Most of the proposed Edinburgh Reforms to facilitate the growth of U.K. financial services are already in progress, and while they may take months or even years to come to fruition, regulated firms should be aware of the considerable reach of the changes outlined and bookmark the areas of particular relevance, says Jill Lorimer at Kingsley Napley.
The rules around lawyering in states in which the attorney is not licensed have long generated confusion in the profession. But with the embrace of "virtual" practice, experts say the time is right for change — and continuing vigilance as the profession's standards evolve. Here, Law360 offers an overview of the current rules, related statutes, and instructive case law.
Appellate life isn't all sparring at the U.S. Supreme Court. The best appellate practices blend those moments of high drama with the mundane but necessary mechanics of litigation that deliver the best results for clients. Here, appellate lawyers talk to Law360 about building a practice that strikes the right balance.
Former Gov. Andrew Cuomo won a key ruling Friday from a New York state judge that will likely require the attorney general to fund his private defense of a sexual harassment lawsuit brought by a state trooper.
The Michigan Supreme Court was within its authority to push back deadlines for initiating lawsuits during the early days of the COVID-19 emergency, a state appellate panel said, reasoning that the high court's orders were procedural in nature and didn't improperly alter substantive law.
For those who missed out, here's a look back at the law firms, stories and expert analyses that generated the most buzz on Law360 last week.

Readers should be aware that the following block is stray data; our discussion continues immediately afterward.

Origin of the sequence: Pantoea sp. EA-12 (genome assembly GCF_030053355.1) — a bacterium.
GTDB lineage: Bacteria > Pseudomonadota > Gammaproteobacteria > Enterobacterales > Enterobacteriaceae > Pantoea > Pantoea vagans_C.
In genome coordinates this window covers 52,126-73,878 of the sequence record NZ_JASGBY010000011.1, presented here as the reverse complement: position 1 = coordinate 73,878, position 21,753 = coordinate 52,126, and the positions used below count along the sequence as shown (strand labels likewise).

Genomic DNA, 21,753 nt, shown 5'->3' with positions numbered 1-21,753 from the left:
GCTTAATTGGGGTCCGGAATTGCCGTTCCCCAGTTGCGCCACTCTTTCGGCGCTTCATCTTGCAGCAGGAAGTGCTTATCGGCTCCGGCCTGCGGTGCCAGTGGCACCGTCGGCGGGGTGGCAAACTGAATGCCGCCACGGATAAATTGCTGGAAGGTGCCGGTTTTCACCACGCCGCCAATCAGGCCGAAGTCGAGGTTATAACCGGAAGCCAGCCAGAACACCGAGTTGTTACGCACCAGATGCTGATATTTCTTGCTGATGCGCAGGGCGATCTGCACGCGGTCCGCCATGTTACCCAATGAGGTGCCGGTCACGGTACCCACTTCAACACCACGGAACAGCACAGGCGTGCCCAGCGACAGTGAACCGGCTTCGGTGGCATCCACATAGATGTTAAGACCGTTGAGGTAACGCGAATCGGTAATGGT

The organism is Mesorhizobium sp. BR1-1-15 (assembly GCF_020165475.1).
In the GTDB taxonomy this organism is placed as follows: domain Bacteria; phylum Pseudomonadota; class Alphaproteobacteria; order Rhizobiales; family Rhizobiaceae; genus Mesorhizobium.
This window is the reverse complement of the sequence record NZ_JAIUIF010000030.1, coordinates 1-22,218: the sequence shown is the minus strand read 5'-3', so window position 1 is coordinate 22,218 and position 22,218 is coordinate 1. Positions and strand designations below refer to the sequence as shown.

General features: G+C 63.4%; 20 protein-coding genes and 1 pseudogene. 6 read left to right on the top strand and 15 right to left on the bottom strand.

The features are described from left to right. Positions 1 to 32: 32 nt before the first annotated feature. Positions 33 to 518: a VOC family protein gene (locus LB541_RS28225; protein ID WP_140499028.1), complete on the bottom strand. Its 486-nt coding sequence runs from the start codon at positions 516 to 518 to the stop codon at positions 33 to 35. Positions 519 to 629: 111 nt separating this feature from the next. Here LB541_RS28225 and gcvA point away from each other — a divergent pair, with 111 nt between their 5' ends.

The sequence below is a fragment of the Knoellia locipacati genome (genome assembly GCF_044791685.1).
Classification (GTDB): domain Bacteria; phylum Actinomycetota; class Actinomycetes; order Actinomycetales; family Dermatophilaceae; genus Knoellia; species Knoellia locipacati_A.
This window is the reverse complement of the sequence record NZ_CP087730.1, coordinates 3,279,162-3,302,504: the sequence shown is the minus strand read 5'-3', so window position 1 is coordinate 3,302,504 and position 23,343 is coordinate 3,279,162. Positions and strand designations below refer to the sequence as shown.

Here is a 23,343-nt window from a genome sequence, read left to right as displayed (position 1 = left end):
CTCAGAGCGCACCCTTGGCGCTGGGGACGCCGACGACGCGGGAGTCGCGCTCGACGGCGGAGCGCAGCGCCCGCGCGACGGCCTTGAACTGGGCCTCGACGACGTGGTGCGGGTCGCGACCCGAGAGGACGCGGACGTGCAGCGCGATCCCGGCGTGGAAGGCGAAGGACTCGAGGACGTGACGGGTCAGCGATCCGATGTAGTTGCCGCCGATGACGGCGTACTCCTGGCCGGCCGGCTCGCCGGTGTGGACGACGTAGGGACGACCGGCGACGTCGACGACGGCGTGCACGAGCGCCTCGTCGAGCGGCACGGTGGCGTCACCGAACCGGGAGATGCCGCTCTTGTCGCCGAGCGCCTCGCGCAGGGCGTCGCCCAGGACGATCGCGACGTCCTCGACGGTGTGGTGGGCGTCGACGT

Two Delaware court actions top this week's news. In a first-of-its kind opinion that could have far-ranging impact on general counsel, the Chancery Court has ruled that a McDonald's executive breached his fiduciary duty by failing to act on sexual harassment complaints. And the bankruptcy court in Delaware hearing the FTX case has received a request to subpoena the crypto company's ex-CEO and his family.
Madison Square Garden has become the epicenter of an ugly turf war involving owner James Dolan, who has barred attorneys litigating against him from entering some of New York City's most hallowed venues, enforcing the policy with cutting-edge facial recognition technology and inviting a flood of litigation from the aggrieved lawyers.
The Texas Supreme Court has said it will review an intellectual property attorney's case over whether his former firm was allowed to redeem the entirety of his stock without compensating him when he was let go.
Sullivan & Cromwell LLP on Friday asked a New York federal court to block an "improper and harassing" subpoena from investors suing Dallas Mavericks owner Mark Cuban over his work with cryptocurrency firm Voyager, telling the court that the firm has never represented Voyager and has no involvement in that case.
A Delaware judge on Friday declared Dominion Voting Systems a "limited" public figure for purposes of its $1.6 billion defamation suit against Fox News Network, but declined to approve toughened hurdles for Dominion's claim that Fox systematically lied about the company's role in the 2020 election.